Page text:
04/19/2014 04:05 pm ET Updated Feb 02, 2016

What It Was Like to Be Gay in My Secondary School in Nigeria

It was the middle of the night, and I was lying down, half asleep. My eyes flustered and every couple minutes, my hands made an involuntary move to my back to sway away the mosquito that incessantly bothered me. This was one of the mundane nights that dominated my ninth grade experience. At least, it was supposed to be. I was 11 years old at the time and I was to naïve to process what was about to happen. However, my naivety was coupled with something far greater, inquisitiveness.

In the boarding school that I went to, there were about 72 people in one hostel and each person slept on a bunk bed. So, naturally, everyone had a bunk mate and a side bunk mate -- the persons who slept in the bunk beds beside you. It was my side bunk mate that was involved in the event that I am about to reiterate to you, and for the sake of her privacy and that of the other persons involved, I would not reveal anyone's identity.

After about an hour of turning uncontrollably, hoping to drift away to the somber rhythm of the night and the mosquitos buzz, the screaming began. "I have caught two of them, I have caught two of them," someone yelled repeatedly. At that point, everything began to materialize very quickly. I immediately knew what that meant, so the events that followed were no less surprising than the constancy of the mosquito's disturbance, despite the warning attacks by my hands, that it stay away.

Before I continue the story, there is one key thing you should know. I went to an all girls private, catholic school situated in Lagos, Nigeria, and at the time, the boarding house was involved in a lesbian hunt. People were on a sharp look out for gay persons in my school. In my country, the norm was to repress your sexuality if you were homosexual or identified as any sexuality that was not heterosexuality. However, and understandably so, it became much harder to do so when you were in the boarding school of an all girls secondary school. If you were suspected of being a lesbian, hawk-like eyes watched you closely and never gave you a moments break from their judging stares. And, if you were caught in the act, you were immediately expelled from the boarding house. So, when someone yells, "I have caught two of them", everyone is at an alert, running keenly to the sound of the voice, hoping to scope out their next prey.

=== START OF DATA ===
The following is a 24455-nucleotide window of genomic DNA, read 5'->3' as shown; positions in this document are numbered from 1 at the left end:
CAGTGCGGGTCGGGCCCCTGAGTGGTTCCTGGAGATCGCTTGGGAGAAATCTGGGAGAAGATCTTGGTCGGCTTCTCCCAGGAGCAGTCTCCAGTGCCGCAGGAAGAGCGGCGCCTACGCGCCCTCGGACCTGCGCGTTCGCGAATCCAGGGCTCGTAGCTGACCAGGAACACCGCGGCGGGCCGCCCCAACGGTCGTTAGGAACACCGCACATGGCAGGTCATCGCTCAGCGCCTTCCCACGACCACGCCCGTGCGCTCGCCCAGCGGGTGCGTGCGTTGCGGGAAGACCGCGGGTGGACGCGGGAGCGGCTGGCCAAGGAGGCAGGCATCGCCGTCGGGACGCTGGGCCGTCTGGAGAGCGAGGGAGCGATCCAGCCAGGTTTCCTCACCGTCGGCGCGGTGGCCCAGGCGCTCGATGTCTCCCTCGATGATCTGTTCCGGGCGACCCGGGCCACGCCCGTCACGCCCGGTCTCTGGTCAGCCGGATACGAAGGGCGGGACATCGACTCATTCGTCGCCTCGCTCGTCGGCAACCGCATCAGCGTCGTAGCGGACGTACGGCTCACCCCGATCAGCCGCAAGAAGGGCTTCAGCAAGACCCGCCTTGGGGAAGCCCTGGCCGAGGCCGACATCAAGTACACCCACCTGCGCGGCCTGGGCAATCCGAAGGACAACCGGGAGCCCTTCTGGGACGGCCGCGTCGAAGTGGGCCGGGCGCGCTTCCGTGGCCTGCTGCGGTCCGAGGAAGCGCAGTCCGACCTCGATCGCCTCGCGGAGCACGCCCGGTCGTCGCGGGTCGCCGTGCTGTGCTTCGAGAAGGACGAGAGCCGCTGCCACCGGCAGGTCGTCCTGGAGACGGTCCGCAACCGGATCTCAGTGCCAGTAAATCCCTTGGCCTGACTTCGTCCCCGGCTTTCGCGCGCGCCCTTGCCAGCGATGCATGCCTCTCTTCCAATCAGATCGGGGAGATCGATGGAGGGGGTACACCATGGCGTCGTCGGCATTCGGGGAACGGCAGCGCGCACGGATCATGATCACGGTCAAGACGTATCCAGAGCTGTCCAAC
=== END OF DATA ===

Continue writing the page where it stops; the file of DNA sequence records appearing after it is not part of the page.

My side bunk mate at the time was the person that was caught. She was in grade ten at the time and she was very close to a student in grade 12. There had been suspicions about the true nature of their relationship, but on this night, the uncertainties about their relationship proved to be answered. Since one of the persons involved was in grade twelve, everyone that was not in that grade, was expected to return to their beds. At this point I was still lying in bed, my eyes wide open, peering down with unanswered questions, and unanticipated pity.